Next, I have to go to the police station -- my second visit -- to get fingerprinted and pass a 20-question exam that covers D.C. gun laws, a hurdle neither Maryland nor Virginia requires. Then I have to wait 10 days -- considerably longer than in Virginia or Maryland -- while police run a criminal background check.
Only then will the gun be mine.
* * *
The assumption from the beginning was that I would never keep the gun. This was to be a solely journalistic exercise: See what it takes to get a gun in the city. My editor, who had to persuade higher-ups at The Post to allow a reporter to expense a handgun purchase, assumed I'd sell it back when I was done reporting. My colleagues assumed that as well. My wife insisted on it. (I believe her exact words were: "There's no way you're bringing that thing in the house.")
Guns are dangerous, especially in an urban environment. I've read the horror stories, and even wrote one a few years ago about the 3-year-old son of a White House Secret Service agent who shot and critically wounded himself with his father's .357 semiautomatic.
The chances of something bad happening with a gun in the house might very well outweigh the chances of using it effectively in that kill-or-be-killed situation. What's more likely: a Plaxico Burress-esque accidental discharge or a wild-eyed murdering-rapist crack addict breaking into the house?
"Criminals prefer unarmed victims," read a bumper sticker I saw at a gun show a few weeks ago in Chantilly while mulling whether to keep the gun. Better to have and not need than to need and not have, I was told again and again by gun owners.
While I'd love to believe I will never need, my wife and I have often seen drug dealers in our alley doing their business. To no avail, we have called the police. A couple of years ago, a neighbor was nearly abducted in front of her house. And then my wife's car was broken into while parked directly behind our house. Which led to another of the should-we-move-to-the-burbs discussions that have become more frequent of late. Once again, we talked about better lighting and alarm systems.
But is that enough, I wonder. Even with the fastest of 911 responses, isn't a gun the only real protection in a doomsday scenario?
Still, I'm torn. Say the murdering-rapist crack addict is charging up the stairs, coming to get us. Would I, as he raises his gun, be able to fire mine? The District can make me take a five-hour class and pass an exam. But none of that ensures that in the heat of the moment my hands won't be shaking so badly that I send a bullet hurtling not into the center mass of my would-be assailant but instead into the bedroom of my neighbor's teenage son.
All of which raises perhaps the most difficult question of all: Does the gun indeed provide a much-needed layer of security in a dangerous city, or does it merely provide the perception of security?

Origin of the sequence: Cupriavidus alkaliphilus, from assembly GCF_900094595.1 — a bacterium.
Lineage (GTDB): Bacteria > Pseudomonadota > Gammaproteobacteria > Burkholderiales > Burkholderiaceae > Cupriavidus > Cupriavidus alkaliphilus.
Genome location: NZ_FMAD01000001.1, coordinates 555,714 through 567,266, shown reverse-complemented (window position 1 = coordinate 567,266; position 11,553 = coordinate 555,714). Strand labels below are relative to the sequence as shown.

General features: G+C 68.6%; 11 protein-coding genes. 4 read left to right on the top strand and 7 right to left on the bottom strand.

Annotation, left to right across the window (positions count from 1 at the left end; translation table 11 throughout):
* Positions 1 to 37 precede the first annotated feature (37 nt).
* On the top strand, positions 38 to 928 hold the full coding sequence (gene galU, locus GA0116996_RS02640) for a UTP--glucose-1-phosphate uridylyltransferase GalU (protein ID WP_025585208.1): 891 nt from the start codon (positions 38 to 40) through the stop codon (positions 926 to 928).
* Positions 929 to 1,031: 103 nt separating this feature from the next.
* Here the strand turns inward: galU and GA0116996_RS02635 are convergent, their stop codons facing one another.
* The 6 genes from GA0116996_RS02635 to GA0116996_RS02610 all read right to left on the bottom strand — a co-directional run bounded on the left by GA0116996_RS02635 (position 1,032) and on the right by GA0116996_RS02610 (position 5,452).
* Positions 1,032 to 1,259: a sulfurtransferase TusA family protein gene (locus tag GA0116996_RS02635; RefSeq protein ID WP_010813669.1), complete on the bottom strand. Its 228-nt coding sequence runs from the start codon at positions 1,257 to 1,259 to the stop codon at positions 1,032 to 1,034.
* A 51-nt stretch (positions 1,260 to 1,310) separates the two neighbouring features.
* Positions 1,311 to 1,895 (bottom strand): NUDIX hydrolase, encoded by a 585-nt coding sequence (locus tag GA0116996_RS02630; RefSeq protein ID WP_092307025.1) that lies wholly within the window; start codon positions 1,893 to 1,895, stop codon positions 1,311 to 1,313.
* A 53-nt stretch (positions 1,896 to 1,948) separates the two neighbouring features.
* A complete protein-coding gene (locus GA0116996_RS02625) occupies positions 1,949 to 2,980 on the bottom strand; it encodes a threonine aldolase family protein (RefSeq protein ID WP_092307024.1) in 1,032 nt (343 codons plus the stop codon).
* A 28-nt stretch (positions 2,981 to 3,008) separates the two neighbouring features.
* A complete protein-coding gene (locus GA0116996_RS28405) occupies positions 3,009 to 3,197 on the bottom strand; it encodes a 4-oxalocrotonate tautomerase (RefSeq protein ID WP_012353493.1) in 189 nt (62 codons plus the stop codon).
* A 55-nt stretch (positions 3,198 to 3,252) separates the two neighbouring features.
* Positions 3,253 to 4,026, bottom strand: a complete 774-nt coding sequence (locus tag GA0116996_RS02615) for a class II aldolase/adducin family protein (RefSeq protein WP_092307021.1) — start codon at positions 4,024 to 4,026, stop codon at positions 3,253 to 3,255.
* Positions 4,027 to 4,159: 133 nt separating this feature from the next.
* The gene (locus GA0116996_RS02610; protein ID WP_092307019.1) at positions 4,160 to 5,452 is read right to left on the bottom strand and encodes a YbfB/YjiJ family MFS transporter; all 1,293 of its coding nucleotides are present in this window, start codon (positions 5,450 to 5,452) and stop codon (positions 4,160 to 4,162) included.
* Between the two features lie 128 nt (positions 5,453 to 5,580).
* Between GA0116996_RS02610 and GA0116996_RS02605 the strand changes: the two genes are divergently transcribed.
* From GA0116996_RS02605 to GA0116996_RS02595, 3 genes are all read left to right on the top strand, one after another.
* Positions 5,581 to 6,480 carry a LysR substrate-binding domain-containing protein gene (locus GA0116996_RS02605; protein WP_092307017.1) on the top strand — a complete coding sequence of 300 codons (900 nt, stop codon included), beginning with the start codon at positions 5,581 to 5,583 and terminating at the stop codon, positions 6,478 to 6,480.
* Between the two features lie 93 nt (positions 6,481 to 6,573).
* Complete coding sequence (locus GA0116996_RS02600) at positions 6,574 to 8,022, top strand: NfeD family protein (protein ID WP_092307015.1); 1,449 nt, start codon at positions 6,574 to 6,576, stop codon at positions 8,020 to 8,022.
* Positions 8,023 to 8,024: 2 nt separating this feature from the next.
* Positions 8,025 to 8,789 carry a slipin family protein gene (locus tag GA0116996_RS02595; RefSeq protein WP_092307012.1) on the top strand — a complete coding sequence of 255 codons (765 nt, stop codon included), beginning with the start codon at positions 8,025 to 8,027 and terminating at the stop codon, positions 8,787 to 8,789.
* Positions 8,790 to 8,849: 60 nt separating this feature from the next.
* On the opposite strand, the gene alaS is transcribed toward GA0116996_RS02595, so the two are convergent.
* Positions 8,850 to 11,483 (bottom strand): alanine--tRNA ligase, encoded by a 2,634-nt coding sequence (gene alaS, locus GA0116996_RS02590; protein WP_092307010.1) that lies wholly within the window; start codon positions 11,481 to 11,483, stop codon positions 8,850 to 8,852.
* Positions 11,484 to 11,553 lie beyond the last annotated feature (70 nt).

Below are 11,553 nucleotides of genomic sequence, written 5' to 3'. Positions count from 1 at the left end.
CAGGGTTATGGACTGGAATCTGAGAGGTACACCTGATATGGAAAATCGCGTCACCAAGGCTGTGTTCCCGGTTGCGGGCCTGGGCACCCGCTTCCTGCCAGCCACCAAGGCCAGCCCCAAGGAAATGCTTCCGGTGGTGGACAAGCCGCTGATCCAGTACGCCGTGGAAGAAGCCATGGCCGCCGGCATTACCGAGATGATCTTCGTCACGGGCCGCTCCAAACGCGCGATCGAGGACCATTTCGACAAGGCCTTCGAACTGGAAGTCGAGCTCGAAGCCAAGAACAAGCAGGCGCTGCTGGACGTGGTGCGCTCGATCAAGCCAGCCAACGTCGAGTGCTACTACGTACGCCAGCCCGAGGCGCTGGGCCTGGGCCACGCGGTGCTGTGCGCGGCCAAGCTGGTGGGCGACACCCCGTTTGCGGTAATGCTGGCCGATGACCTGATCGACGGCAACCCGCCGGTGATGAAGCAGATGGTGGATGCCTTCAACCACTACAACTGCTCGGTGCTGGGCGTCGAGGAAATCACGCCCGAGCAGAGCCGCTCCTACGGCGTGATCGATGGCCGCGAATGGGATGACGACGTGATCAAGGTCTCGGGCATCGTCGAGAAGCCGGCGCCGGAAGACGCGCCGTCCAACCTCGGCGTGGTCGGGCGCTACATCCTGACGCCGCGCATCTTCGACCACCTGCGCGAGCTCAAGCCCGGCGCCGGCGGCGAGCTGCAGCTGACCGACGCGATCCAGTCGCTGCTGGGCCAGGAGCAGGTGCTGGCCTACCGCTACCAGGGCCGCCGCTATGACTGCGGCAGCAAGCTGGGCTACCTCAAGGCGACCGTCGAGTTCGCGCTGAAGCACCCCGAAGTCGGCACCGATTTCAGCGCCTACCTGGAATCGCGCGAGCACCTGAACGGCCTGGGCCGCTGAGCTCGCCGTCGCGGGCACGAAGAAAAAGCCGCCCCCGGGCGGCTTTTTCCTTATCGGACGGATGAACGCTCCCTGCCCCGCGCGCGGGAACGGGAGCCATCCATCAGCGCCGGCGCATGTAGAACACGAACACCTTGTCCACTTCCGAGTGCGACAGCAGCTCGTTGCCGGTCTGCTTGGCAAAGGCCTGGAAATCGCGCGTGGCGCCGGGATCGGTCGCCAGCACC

* * *
After the 10 days, my background check complete, I go back to the police station (Visit 3) to pick up my registration, now stamped "APPROVED" in red ink. But that's only the first step in what becomes yet another series of gun-related errands that eat up three hours of my Monday. With my approved registration in hand, I have to go back to Sykes's Anacostia office, where he then turns the gun over to me.
When I get to my car, I put the gun in the trunk because the law says it cannot be "accessible from the passenger compartment of the transporting vehicle." I'm still not done. Next, it's back to the police station (Visit 4), this time so they can fire the gun and put its ballistics on file, which will help them identify the firearm if it's ever used in a crime.
Then, finally, I can take it home. Two weeks after it began, the journey to gun ownership is over.
Unloaded and locked in a box, into the dresser it goes, in between my jeans and sweaters, out of view but not out of mind.
The act of firing the gun is a genuine thrill, and the gun itself is, I realize, an alluring work of art. The metal is sleek and smooth, the trigger tight, the sight a precise, simple and altogether new way of looking at the world. I take the gun -- my gun -- out of the box and, knowing it's unloaded, pull the trigger. I love that satisfying snap as the hammer drops and the cylinder clicks into place, ready to fire once again. The gun's weight, once solely the cause of angst and discomfort, now feels impressive.
My wife is adamant that that thing can't stay, and makes a compelling case that it's more likely to cause harm than to save us from it. And the more I think about keeping it, the more I'm convinced that the range is where the gun belongs. Not here at home, where it feels out of place, an intruder that shakes our sense of peace more than bolstering it.
Maybe it's the wrong decision, maybe I'll later regret it, but the gun is going back. And so am I . . . to the range, where I'll shoot rented firearms. I think I've found a new hobby.